The Official Forum

The Official Forum (https://forum.officiating.com/)
-   Basketball (https://forum.officiating.com/basketball/)
-   -   rule question (https://forum.officiating.com/basketball/104898-rule-question.html)

stewcall Sun Jan 05, 2020 12:47pm

rule question
 
Team A in the back court rolls the ball in bounds. Player A2 bats the ball forward 4-5 times--- Clock starts at the first bat ball. The question for me is are the bat balls legal or illegal? Our interpreter said he thought it was illegal, but would seek further clarification. If it is illegal? what is the call...
Is it a dribble?
Interested in what folks think
stew in Va
thanks in advance

SC Official Sun Jan 05, 2020 12:49pm

A dribble involves pushing or batting the ball to the floor.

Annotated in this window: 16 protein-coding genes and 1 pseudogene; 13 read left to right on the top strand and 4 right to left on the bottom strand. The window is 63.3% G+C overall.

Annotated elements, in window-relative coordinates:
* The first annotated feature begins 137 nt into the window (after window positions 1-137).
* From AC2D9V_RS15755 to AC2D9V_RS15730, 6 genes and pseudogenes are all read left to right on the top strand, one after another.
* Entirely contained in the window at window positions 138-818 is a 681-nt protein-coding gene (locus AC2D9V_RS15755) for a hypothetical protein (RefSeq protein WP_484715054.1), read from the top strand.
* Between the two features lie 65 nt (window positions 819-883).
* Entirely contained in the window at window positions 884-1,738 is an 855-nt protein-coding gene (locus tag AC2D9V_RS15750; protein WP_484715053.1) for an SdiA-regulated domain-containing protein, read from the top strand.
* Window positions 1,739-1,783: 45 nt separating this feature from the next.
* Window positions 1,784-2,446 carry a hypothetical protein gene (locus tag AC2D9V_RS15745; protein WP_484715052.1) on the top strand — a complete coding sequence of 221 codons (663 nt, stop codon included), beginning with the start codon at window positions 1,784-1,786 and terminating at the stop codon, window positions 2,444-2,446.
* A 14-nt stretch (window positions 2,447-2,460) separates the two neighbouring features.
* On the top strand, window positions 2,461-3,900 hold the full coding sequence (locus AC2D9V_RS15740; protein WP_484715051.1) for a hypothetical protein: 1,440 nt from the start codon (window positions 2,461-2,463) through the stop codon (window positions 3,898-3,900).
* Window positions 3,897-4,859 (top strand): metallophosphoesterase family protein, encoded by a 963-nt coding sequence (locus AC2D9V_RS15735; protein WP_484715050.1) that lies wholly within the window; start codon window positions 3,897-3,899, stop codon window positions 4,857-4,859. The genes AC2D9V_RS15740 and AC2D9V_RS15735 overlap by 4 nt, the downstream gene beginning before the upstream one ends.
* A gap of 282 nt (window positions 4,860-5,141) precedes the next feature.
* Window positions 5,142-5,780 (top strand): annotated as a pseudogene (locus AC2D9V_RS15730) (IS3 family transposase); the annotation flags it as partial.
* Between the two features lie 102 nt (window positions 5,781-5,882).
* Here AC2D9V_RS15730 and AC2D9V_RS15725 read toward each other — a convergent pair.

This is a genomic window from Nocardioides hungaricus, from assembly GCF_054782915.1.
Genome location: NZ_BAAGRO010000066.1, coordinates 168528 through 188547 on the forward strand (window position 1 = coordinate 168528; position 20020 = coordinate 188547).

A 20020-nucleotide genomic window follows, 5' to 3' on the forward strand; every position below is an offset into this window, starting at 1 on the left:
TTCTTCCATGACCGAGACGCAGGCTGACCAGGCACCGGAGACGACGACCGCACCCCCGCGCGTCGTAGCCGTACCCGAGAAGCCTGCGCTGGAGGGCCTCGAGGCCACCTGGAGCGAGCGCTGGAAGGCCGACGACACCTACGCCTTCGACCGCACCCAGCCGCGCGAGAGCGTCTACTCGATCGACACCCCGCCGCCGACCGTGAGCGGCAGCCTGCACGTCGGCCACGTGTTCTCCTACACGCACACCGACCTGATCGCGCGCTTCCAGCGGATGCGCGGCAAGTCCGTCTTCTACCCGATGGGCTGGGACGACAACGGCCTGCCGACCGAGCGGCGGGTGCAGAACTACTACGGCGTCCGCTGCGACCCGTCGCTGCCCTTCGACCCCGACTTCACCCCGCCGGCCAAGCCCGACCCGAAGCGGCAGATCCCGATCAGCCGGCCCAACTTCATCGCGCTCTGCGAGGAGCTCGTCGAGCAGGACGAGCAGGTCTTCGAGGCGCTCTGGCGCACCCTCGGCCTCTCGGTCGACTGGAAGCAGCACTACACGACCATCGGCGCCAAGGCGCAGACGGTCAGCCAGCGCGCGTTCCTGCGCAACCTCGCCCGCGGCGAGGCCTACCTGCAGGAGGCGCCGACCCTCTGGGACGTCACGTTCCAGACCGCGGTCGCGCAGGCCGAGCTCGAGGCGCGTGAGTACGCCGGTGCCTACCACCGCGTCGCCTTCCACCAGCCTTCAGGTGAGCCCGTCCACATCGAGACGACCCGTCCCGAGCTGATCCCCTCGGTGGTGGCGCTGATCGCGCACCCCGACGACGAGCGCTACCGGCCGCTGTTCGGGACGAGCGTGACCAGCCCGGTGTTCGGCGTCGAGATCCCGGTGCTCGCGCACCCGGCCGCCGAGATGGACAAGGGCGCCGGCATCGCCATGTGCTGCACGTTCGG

If the ball is rolling on the floor, batting it does not meet the definition of a dribble.

WhistlesAndStripes Sun Jan 05, 2020 12:50pm

Iím just trying to picture this in my mind to see if any of the actions as described appear to be illegal. I donít see anything that would prevent that. Play on.


Sent from my iPad using Tapatalk

bucky Sun Jan 05, 2020 02:09pm

Case: The ball rolls near A1. A1 begins pushing the ball, with one hand, along the floor all over the court and finally picks the ball up. A1 then begins dribbling. Ruling? Does it matter if the ball was pushed with two hands?

Case: A1 is dribbling ball and then picks up his dribble. A1 then places the ball on the floor and ceases to have contact with the ball. A1 then picks up the ball. Ruling?

Case: A1 is dribbling ball and then picks up his dribble. A1 then places the ball on the floor and ceases to have contact with the ball. A1 then pushes the ball along the floor for 10 feet and then A2 picks the ball up. Ruling?

Case: A1 is dribbling ball and then picks up his dribble. A1 then places the ball on the floor and ceases to have contact with the ball. A1 then pushes the ball along the floor for 10 feet. A1 picks up the ball. Ruling?

BillyMac Sun Jan 05, 2020 02:28pm

It Can Happen ...